Book Talk

How Little Seeds Shaped Human History in Big Ways

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The variety of rain forest seeds and seed pods can be dazzling. “For the plant, it’s an evolutionary imperative to not only make seeds but to defend and disperse them,” the author says.

Thor Hanson, author of The Triumph of Seeds was doing fieldwork in Central America when he became fascinated by the seeds of a giant rainforest tree known as the almendro. Hard as rock, impervious to hammer blows or chisels, they set him to wondering how seeds are dispersed and how they have shaped human history.

Speaking from his home in Washington state, where he is a conservation biologist, he explains how grains and revolution often go hand in hand; why Ugandans throw millet over newly married couples; why seeds are the frackers’ best friends; and why the future of seeds is such a hot button issue.

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The book opens with you trying to smash a seed with a hammer. Were you having a nervous breakdown, or what?

[Laughs] I had chosen to study this fascinating rainforest tree in Central America, the almendro which is a keystone species there. It produces fruit that is like a single-seeded pod. Inside is this incredibly tough seed. The fruits are dispersed by bats, which pluck them and take them to a feeding roost, eat off this thin bit of flesh, then drop the seeds. Rodents and other creatures, like agoutis, then stash the seeds like squirrels.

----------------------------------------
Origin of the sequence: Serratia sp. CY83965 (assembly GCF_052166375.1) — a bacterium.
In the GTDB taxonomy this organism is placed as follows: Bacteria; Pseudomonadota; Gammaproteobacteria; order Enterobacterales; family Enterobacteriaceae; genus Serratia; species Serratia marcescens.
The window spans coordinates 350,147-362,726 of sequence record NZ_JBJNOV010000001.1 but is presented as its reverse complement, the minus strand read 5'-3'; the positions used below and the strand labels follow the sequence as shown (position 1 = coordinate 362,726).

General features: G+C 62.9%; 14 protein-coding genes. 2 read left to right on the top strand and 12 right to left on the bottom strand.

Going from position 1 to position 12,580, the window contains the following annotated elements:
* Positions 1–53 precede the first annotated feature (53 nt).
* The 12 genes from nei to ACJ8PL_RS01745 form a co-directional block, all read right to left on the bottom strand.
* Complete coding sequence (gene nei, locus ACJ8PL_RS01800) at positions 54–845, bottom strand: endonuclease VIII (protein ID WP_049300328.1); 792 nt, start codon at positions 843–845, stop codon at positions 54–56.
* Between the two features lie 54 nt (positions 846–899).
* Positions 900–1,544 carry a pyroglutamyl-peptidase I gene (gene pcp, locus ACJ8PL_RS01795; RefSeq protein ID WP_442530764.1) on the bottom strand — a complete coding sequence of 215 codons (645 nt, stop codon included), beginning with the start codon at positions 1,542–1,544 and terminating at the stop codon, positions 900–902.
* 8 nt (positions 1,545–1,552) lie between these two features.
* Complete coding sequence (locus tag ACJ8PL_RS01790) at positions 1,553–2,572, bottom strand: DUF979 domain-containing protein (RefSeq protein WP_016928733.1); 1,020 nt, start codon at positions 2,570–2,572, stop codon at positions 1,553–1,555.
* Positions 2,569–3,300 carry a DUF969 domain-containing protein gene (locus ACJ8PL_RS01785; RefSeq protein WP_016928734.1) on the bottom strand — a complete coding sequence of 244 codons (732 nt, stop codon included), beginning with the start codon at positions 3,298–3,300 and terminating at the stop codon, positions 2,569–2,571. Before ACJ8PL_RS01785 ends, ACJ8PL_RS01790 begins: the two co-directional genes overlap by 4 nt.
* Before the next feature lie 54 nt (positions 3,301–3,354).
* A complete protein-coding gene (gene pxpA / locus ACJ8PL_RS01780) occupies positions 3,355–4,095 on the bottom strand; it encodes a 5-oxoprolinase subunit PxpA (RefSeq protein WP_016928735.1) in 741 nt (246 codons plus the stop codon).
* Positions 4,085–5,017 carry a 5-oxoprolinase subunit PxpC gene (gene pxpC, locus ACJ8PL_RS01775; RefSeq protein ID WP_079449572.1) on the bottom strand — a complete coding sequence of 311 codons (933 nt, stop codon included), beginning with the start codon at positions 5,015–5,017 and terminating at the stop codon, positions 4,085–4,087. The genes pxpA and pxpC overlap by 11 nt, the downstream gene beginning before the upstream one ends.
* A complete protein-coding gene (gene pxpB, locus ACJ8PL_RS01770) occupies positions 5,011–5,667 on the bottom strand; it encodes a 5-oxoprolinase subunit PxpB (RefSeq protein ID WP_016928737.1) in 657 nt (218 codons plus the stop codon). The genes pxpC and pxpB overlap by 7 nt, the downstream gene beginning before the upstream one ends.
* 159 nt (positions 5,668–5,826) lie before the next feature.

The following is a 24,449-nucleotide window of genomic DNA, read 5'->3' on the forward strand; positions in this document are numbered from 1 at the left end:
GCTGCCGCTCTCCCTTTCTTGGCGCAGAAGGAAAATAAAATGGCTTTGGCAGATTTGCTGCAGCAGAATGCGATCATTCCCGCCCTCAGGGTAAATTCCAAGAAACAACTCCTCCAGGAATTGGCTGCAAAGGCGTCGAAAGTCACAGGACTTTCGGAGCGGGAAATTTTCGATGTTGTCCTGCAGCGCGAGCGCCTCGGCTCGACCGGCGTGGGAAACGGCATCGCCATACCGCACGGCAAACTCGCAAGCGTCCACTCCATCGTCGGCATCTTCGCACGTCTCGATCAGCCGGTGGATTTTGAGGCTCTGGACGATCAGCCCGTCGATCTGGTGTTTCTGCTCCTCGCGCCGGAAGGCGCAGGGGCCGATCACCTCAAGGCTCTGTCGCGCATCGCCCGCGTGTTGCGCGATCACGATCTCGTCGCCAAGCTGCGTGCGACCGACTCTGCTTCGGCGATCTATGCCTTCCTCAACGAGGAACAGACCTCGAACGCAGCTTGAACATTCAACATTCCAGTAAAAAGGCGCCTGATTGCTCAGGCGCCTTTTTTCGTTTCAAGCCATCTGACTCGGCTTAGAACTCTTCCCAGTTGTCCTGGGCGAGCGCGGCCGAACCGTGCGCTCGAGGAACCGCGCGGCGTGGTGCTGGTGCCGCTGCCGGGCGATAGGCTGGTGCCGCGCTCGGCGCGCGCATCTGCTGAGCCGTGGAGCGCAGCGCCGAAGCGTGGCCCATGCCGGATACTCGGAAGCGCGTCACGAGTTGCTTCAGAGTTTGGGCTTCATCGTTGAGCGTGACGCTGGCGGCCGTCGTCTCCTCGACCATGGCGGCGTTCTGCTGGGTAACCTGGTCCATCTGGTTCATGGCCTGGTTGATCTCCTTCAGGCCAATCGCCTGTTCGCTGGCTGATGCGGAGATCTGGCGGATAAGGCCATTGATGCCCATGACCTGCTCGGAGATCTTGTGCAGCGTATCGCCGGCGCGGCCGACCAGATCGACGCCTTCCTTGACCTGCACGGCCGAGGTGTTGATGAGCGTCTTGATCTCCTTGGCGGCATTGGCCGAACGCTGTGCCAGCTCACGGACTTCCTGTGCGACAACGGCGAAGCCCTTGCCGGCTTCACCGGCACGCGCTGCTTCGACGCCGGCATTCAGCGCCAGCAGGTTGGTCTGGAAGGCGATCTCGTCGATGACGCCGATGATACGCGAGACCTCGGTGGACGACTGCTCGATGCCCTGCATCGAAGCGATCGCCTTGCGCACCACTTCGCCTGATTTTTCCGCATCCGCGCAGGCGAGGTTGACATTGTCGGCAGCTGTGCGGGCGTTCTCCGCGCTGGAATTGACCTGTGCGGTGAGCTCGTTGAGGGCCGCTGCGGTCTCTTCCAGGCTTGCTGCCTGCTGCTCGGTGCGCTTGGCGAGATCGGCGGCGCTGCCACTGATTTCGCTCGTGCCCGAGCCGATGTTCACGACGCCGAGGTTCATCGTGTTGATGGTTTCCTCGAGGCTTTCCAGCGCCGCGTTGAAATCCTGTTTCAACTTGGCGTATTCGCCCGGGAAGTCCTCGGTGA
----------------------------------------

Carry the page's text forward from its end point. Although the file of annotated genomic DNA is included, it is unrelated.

I’d collected a bunch of seeds and brought them back to my office in the university, but realized I couldn’t get the bloody things open. First, I tried with a chisel and a hammer. Eventually I was trying to drop heavy objects on the seed. But it was just this impenetrable, hard shell that wouldn’t show a scratch even when you whacked it.

Why would a seed be so hard to open? For the plant, it’s an evolutionary imperative to not only make seeds but to defend and disperse them. So, in the case of the almendro, the seed has developed this terrifically tough seed coat that is almost impossible for rodents to gnaw through. Seed defences show a marvellous range of adaptations, from something as intuitive as a hard shell to the range of chemicals seeds use to defend themselves.

What inspired you to write this book? You had a little helper, didn’t you?

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Acorns hang on a white oak in Sewanee, Tennessee. The seeds germinate slowly after settling into the earth.

I have a long interest in seeds. I have a masters degree in botany and my doctoral work was done, in part, studying the seeds of this rainforest tree. The strategies that plants use to reproduce and disperse themselves are very interesting to me intellectually. But I had a helper in inspiring me to do the book.